Make: Projects

Wearable Light Organ

Turn a few common components into a wearable dance floor light show!

  • By
  • Time Required: 2 hours
  • Difficulty: Moderate
Wearable Light Organ

This simple, wearable circuit uses an operational amplifier (or “op-amp”) chip to convert sound into light. An LM324 op-amp and a transistor boost input from a mini condenser microphone to light a series of LEDs. Watch it blink to the beat of your favorite music.

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Step #1: Gather the parts

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  • All the resistors you need are in the "grab bag" resistor assortment pack from RadioShack.
  • The electret microphone element is polarized, so be careful not to reverse the connections. The ground leg is the one with the 3 silver traces running to the case (second photo).
  • To identify resistor values from their color codes, you can use this online calculator.
  • The LM324 chip has four op-amps, but this circuit only requires two of them.

Step #2: Solder the mic, socket, and power

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  • Follow the schematic to connect all components, starting with the microphone, chip socket, and battery holder.
  • It is useful to strip some wire and create a power "bus" consisting of V+ and Ground (-) lines running down the underside of the board on opposite sides. Solder these to the red (+) and black (-) wires of the battery holder, respectively.
  • On the schematic, the LN324 chip is drawn functionally, using two separate amplifier symbols (the triangles). Both of these represent the same component, and you need only one connection each between Pin 4 and V+, and Pin 11 and Ground.

Step #3: Add the input stage resistors and capacitors

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  • When you are following a schematic, it's useful to print it out and mark off each connection as you make it. Quite often your circuit board layout will not resemble the diagram, and so, doing this lets you know how much you have completed.
  • In the second photo here, you can see most of the input stage components added. These are: Microphone, 3x 10kΩ resistors (Brown, Black, Orange, Gold), 2.2kΩ resistor (Red, Red, Red, Gold), 470kΩ resistor (Yellow, Violet, Yellow, Gold), 1µF capacitor and 01.µF capacitor.
  • Plug the LM324 chip into the socket. Note the chip's orientation. With the notch pointing up, Pin 1 is top left corner, and the pins are numbered counter-clockwise.
  • Power it up by inserting the batteries. If nothing starts smoking, that's a good sign!
  • To check the output from the first amplifier, I hooked up an oscilloscope to the right hand leg of the 0.1µF capacitor. This showed a sound wave when I spoke - so far, so good!

Step #4: Add the the second stage resistors

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  • We're getting really close now. Add the remaining resistors: 47kΩ ohm (Yellow, violet, orange, gold), 10kΩ ohm (Brown, black, orange, gold), 100Ω (Brown, black, brown, gold).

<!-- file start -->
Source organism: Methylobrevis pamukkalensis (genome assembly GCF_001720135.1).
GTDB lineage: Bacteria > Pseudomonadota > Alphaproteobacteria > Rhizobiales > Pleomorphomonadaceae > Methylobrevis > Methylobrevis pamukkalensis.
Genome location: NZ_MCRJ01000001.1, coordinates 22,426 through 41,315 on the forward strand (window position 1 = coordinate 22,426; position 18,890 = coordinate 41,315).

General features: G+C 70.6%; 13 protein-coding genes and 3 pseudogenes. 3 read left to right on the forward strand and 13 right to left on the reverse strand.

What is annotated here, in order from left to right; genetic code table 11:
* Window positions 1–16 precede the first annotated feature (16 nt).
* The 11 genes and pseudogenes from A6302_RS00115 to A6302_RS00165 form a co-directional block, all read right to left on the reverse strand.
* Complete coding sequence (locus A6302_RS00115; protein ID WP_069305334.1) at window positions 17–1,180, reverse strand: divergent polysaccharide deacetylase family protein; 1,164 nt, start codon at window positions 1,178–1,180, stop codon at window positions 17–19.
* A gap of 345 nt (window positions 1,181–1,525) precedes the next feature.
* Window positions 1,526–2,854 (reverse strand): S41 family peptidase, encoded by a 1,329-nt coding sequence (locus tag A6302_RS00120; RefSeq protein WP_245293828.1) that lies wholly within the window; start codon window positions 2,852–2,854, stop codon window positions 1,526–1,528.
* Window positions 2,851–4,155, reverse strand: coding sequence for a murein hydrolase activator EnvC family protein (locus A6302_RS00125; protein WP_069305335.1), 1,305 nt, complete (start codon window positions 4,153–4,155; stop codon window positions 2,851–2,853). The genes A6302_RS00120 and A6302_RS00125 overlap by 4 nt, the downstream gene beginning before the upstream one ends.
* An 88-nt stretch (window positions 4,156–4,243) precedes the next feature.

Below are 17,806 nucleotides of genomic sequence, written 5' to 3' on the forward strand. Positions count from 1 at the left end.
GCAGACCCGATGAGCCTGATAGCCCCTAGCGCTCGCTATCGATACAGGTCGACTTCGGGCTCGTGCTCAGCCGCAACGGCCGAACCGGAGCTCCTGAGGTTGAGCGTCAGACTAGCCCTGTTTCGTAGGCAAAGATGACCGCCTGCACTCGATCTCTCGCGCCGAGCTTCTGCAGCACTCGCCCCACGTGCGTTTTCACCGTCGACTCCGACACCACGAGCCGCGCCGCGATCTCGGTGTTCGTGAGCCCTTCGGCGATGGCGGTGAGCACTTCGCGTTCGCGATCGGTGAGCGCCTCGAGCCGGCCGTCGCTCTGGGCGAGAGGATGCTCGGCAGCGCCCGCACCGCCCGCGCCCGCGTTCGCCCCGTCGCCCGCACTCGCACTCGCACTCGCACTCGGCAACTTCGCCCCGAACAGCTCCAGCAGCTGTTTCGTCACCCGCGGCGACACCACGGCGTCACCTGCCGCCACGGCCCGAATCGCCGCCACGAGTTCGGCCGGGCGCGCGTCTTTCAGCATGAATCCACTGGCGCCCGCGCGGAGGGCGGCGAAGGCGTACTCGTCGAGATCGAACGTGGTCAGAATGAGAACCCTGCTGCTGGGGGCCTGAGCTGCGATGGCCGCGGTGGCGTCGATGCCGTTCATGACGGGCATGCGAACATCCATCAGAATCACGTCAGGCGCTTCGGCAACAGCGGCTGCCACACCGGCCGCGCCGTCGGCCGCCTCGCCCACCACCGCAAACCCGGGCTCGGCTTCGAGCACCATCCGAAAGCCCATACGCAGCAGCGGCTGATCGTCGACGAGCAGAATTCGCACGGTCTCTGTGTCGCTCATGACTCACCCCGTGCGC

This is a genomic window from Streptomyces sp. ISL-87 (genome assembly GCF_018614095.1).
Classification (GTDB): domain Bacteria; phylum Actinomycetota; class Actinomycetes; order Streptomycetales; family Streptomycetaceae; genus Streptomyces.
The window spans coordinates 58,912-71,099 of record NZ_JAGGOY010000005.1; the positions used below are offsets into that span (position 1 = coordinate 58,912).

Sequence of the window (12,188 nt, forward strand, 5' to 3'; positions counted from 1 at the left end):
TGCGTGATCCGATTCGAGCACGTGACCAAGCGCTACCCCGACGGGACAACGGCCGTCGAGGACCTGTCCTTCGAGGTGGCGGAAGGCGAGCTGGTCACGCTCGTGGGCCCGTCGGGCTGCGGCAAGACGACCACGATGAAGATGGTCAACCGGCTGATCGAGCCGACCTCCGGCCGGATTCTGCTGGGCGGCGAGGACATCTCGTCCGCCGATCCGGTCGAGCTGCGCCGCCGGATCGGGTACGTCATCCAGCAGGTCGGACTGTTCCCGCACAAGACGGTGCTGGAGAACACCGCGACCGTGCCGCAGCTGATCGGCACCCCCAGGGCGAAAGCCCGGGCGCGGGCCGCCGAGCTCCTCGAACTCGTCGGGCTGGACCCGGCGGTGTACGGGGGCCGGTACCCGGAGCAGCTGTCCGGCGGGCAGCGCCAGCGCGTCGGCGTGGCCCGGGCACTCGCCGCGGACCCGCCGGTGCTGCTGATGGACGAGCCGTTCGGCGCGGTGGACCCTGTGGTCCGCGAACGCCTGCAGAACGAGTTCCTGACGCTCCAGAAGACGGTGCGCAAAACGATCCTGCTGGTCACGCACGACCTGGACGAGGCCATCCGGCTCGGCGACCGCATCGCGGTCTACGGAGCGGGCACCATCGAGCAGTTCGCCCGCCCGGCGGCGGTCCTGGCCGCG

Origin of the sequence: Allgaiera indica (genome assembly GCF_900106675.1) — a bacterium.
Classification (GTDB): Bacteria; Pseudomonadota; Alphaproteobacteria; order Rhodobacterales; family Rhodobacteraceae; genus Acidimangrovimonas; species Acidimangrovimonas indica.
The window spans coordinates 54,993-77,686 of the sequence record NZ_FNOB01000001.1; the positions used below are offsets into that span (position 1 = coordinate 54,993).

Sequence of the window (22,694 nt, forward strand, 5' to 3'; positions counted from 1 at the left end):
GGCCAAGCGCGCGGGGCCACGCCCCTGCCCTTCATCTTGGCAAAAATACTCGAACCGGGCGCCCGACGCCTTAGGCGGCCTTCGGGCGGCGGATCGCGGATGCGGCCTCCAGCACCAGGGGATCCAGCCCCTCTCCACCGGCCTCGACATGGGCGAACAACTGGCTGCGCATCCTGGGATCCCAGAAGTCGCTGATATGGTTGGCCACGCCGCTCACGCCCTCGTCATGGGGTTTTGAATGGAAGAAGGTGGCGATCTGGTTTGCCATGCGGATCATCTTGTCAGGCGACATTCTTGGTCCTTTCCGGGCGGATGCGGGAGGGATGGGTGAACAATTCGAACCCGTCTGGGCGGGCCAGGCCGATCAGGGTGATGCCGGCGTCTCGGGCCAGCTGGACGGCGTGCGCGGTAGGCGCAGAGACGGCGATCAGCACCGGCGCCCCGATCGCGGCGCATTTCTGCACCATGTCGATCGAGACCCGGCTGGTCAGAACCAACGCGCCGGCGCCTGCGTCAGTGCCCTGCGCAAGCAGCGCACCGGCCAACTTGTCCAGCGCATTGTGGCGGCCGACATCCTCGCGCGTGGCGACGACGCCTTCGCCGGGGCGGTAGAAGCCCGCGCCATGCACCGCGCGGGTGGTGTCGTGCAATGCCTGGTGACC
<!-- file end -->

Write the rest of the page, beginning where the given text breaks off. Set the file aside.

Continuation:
• Solder a connecting wire from chip Pin 7 to where you'll put the transistor, which we'll add in the next step.
  • All that remains is to add the transistor and the LEDs.

Step #5: Final assembly - and testing!

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  • Finish up by connecting the transistor (note the orientation) and the LEDs, connected in series.
  • Now we should be able to turn the Wearable Light Organ on and see something happening.
  • You can see a little YouTube movie of the device in action here.


This project demonstrates how to amplify a signal from a microphone and use that signal to switch a transistor on and off. The transistor in turn is used to drive some LEDs. Circuits like this are very popular among hobbyists, and are often referred to as "light organs."

Steve Hobley

Steve Hobley

This week, I have been mostly working on...

I've been tinkering around with bits of technology since I was five years old. I used to take the telephone apart at home, just to see how it worked.

After a couple of years I could even put it back together again - and sometimes it would continue to work.

  • Steve Hobley

    …or just build 3 kits.

    Yay! rightbackatcha ;-)

  • Would it have been possible to achieve the essence of this project without the op-amp chip or the capacitors?

    In other words, could you have simply rigged the microphone up to the transistor and the transistor to the LEDs and power supply?

    • theFerret

      I did a similar project to what you are asking about, but I used a regular headphone jack instead of a microphone. As far as the lights’ response to the music, it was not that great. The light barely came on even with the direct signal plugged into it. I would assume that the performance could only be worse using whatever tiny signal must come from an un-amplified mic. I just bought the parts to make the project on this page today, and it was really not too much (<$15) so I'd just go for that if you want a light organ that is presentable.

  • Matt Bee

    Thank for making this and to quantstuff. I do have a correction or two for you and the schematics and a suggestion.